The amount of money spent on meat has increased over the past year, despite the recession, according to latest figures.
Total consumer spending on fresh and frozen meat in the year-ended 17 May 2009 was £6.7bn, up almost 9% on the same period in 2007-08, the TNS Worldpanel data showed. While volumes sold were down across all meat categories (see table), higher prices more than compensated – average beef prices were up 14%, lamb 10% and pork 11% year-on-year.
“Previous recessions have shown that food sales hold up pretty well and it’s good to see these latest figures,” AHDB meat services economist Mark Topliff said. “Volumes were down on 2007-08, but that was quite a good year for meat sales due to the cold, wet summer. We have probably seen some drop off in volume due to the recession, but overall volumes are about where they were at the start of 2007.”
Pork sales proved most resilient, with expenditure up almost 9% and volume sales down just 1.8%, suggesting that some consumers had substituted beef and lamb with pork. Spending on pork leg roasting joints and pork steak saw the greatest increases and now account for almost half of all household fresh and frozen pork expenditure. Sales of beef and lamb roasting joints were down most, although cheaper cuts, such as beef mince (up 22%) and second-quality stewing steak (+18%) fared well. Spending on lamb mince and stewing cuts were up 22% and 11% respectively.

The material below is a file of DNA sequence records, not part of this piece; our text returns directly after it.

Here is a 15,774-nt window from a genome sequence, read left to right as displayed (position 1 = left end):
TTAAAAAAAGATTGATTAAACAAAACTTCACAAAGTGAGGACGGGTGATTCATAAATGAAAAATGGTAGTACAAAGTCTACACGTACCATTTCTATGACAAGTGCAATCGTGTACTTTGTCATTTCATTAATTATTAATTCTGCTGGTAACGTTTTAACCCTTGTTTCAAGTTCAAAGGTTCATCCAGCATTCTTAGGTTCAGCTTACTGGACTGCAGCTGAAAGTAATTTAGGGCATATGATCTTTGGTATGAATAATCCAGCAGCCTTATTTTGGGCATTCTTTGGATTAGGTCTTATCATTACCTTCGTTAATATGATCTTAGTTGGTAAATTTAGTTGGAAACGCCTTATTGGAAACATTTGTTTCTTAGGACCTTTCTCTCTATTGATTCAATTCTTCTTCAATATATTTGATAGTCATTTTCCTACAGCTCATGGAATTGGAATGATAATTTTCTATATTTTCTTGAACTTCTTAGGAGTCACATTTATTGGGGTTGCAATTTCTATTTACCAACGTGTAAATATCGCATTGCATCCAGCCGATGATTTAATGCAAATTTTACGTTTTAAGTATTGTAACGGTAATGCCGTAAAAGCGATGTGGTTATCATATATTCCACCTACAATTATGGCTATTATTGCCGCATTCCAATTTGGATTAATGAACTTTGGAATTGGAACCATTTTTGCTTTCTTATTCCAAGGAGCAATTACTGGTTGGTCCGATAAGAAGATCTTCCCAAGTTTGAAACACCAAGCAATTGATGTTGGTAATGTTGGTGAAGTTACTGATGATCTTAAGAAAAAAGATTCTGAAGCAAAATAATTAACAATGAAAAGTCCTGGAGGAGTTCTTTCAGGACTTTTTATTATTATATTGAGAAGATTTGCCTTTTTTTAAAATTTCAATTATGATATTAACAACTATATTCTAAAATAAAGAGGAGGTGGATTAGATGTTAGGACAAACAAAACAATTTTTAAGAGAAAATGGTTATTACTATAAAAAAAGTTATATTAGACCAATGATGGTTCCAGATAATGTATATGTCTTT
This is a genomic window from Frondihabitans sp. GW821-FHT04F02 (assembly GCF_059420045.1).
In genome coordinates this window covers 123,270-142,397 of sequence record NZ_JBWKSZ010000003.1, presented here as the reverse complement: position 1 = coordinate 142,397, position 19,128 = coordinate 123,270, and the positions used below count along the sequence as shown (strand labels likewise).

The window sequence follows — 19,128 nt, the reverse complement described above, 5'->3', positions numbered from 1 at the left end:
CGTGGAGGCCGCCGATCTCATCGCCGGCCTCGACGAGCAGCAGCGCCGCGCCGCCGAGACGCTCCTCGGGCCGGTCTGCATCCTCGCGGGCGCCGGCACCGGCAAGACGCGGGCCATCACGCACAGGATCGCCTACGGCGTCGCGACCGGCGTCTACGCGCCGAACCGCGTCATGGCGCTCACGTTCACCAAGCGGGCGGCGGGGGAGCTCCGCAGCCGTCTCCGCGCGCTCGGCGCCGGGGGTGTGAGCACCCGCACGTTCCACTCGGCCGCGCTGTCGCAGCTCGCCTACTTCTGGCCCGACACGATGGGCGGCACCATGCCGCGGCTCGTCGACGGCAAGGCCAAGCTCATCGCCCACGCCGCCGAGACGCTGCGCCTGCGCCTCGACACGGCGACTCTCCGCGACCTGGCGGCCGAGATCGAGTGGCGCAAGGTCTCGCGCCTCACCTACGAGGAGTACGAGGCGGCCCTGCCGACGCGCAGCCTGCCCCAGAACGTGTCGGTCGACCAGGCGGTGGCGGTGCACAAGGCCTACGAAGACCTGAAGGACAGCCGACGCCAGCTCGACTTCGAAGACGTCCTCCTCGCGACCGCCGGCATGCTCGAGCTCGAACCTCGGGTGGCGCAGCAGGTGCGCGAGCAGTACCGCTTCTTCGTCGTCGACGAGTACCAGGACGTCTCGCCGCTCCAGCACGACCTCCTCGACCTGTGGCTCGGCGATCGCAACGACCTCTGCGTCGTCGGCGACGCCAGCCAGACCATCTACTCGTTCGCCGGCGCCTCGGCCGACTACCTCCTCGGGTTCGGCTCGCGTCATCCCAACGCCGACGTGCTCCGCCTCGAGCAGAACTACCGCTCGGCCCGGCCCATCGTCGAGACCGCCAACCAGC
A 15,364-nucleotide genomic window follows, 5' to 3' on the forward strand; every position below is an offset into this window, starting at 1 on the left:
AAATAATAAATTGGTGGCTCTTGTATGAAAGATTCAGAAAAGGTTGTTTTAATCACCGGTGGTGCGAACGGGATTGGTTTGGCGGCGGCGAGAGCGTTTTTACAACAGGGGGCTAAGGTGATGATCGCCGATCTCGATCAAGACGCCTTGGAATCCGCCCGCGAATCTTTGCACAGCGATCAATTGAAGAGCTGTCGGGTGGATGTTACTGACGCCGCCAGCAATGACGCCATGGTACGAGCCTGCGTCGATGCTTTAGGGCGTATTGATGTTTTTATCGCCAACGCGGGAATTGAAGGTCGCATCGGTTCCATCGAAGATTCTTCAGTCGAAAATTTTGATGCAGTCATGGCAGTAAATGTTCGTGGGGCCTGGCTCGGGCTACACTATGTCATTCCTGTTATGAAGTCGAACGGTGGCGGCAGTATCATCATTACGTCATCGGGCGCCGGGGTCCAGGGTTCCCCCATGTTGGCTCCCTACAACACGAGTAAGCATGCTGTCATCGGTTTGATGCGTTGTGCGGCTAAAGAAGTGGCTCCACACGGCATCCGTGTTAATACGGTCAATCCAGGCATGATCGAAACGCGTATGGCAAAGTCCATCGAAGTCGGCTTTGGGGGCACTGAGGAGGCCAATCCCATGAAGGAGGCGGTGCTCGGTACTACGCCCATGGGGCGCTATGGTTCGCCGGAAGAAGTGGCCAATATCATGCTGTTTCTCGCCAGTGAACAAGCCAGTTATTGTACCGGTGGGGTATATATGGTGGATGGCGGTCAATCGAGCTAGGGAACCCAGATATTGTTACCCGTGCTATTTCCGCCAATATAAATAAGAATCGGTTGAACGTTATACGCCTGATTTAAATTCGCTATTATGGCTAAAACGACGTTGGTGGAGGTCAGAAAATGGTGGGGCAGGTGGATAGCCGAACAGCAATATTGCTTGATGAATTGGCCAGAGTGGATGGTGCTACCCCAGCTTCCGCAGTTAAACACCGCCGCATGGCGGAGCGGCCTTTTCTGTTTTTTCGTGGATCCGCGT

“It’s a pretty fine balance at the moment,” Mr Topliff said. “We have seen retail demand come back a bit, but so has supply, which, along with the exchange rate, has helped keep prices up. People are looking for cheaper cuts across all meats, but probably more so for beef. How long and deep the recession is will have a big impact on what people buy over the rest of this year – they always have been looking for bargains, but probably more so in the current climate.”
GB household purchases
Fresh & frozen:
Annual change %
Annual change %
Source: TNS Worldpanel, 52 weeks ended 17 May 2009